How To Look After Your Car’s Paint Chip Repairs
The Chipex paint chip repair system is a brilliant one. It is quick, simple and easy to use, and highly cost-effective in comparison to other chip repair systems too.
Your car’s bumper, bonnet and front wings can go from looking ugly from a road rash of stone chips, to looking sleek and fresh once more, thanks to the Chipex 100% colour-match guarantee.
Once you’ve repaired the paint chips though, there’s something else you can do further ensure than the chipped areas remain looking great for a long time to come. How? By using sealants and waxes after the job is complete.
Just washing your car normally isn’t really enough to keep that deep shine to the paintwork, and indeed washing it with the wrong type of products can actually diminish the look of the paintwork.
Alongside using the right type of car shampoo, it’s important to keep the paintwork protected from the elements using wax and sealant, and the same applies to the areas where you have repaired paint chips.
Often, you’ll see some of the older generation out there with a big ol’ bottle of traditional-type polish, scrubbing away for ages until their car is shiny again. But there are three points here. #1. Using traditional polish compounds after each wash will slowly but surely wear away lacquer and the paint layers. #2.Those older polishes leave little to zero protection. #3. They’re labour-intensive, and the shine won’t last long at all anyway, thanks to point #2.
One final point, and that is the polish could likely diminish the paint chip repair area if used too regularly.
Modern polishes come in a variety of compounds (light, medium, heavy), for removing varying degrees of scratches, and some will even offer a degree of protection too.
However, once you’ve polished the chip repair areas, there’s a lot to be said of protecting those areas with specific products, to both protect the paint finish and also to enable the repair to last even longer. These products are car wax and sealants.
While polish removes and/or hides fine scratches in the paint, a wax or sealant then puts a protective layer over the top of the paintwork (and in this case the paint chip repairs), which will help maintain that high shine, and also gives extra longevity to the repair.
A good quality paint sealant will use nanotechnology to bond directly and strongly to the paintwork, adding an invisible layer of protection, and will often last six to twelve months without issue (providing you use the right car shampoo to maintain it).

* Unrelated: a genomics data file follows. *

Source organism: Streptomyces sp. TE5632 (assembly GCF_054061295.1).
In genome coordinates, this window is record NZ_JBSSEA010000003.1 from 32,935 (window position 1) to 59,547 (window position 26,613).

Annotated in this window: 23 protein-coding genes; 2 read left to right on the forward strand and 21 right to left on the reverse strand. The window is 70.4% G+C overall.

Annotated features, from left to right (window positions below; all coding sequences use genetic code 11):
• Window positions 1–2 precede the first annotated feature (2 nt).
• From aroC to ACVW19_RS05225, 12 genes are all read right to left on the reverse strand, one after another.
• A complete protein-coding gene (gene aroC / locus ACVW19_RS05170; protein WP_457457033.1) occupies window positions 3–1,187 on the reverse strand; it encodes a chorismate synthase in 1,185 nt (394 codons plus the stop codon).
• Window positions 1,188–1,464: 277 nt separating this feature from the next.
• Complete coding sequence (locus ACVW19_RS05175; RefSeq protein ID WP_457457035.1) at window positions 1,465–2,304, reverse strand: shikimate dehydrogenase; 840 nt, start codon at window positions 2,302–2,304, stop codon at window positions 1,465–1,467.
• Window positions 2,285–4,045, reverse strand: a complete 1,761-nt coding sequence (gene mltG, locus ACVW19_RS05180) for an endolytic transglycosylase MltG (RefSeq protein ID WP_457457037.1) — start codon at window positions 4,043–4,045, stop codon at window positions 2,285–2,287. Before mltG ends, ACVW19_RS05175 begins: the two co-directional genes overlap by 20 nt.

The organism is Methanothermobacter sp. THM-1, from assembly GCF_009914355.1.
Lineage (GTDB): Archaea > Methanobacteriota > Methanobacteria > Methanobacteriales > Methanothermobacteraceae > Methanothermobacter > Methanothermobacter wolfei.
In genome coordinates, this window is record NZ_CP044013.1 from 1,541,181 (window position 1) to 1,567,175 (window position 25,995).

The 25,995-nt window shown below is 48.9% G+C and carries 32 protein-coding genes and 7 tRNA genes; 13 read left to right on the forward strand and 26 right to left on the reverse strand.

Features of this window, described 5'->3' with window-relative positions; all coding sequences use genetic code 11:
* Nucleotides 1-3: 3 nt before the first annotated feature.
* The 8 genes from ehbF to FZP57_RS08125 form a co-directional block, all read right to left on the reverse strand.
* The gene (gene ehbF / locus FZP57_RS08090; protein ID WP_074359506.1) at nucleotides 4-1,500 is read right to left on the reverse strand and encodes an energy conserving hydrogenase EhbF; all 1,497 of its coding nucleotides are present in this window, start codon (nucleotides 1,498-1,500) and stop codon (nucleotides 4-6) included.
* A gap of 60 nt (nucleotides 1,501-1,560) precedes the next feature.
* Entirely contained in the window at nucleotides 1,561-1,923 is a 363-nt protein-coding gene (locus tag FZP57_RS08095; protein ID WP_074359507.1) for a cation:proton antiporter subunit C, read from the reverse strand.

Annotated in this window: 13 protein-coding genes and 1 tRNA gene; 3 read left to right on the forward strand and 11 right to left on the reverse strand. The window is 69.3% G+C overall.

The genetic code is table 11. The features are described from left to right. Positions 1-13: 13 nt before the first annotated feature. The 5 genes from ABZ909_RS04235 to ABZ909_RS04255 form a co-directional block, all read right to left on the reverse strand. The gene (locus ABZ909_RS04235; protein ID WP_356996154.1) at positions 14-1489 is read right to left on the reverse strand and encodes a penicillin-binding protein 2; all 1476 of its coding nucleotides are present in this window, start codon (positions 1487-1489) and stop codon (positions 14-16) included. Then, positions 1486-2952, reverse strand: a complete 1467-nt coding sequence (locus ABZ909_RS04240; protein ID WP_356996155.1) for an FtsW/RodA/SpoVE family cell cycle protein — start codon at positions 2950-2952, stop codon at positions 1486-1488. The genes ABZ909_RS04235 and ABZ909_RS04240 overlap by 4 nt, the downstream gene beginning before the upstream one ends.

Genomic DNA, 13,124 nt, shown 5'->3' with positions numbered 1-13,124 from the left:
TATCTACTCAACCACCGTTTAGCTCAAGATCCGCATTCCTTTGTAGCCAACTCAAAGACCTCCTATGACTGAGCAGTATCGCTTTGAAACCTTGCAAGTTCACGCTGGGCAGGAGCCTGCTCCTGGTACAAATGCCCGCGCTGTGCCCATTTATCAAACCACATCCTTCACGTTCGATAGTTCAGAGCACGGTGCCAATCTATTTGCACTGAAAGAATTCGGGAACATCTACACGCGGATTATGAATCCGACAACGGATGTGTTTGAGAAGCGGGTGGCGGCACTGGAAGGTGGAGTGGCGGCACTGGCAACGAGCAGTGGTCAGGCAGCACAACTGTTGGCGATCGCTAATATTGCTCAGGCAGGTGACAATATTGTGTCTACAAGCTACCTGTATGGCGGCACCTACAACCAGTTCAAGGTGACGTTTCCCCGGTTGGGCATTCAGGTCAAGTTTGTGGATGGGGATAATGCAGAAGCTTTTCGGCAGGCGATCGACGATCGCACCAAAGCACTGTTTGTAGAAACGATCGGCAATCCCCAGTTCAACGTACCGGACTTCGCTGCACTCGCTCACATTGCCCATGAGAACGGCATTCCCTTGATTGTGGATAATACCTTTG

Sealants can vary hugely in the level of expertise needed to apply them. Some require a professional to apply the products, which will require a high level of paint preparation beforehand, then certain techniques applying the sealant, and then 24 – 48 hours curing time. These types of sealants can last up to an incredible two years, if cared for correctly afterwards.
Other sealants can be quick and easy to apply, require less preparation and curing time, and still last a good six months or so.
Sealants are perfect to overlay stone chip repairs with, as it will further strengthen the repair area, and keep unwanted industrial and natural fallout from perforating the paint.
A wax will offer a great depth of shine, but it won’t bond to the paintwork as strongly as a sealant will, and the longevity of a wax can vary massively, from a few weeks to several months. The bonus of a wax is that a lot can be quickly and easily applied to add extra shine and protection.
If you want the best of both worlds, you can apply a sealant, and then after it’s fully cured, use a wax to add a depth of shine and extra longevity to the sealant.
Using these products will not only protect your paintwork from the harsh winter weather and road salt which we have to look forward to, but also protect those areas where you have used your Chipex paint repair system.
Keep an eye on the Chipex shop, as there will be new products appearing soon!
Written by Chris Davies – an award-winning motoring journalist writing for CarProductsTested.com
Photo credit: “1950 Custom Carry-All 1 of 4 Survivors”. Flickr – Bill McChesney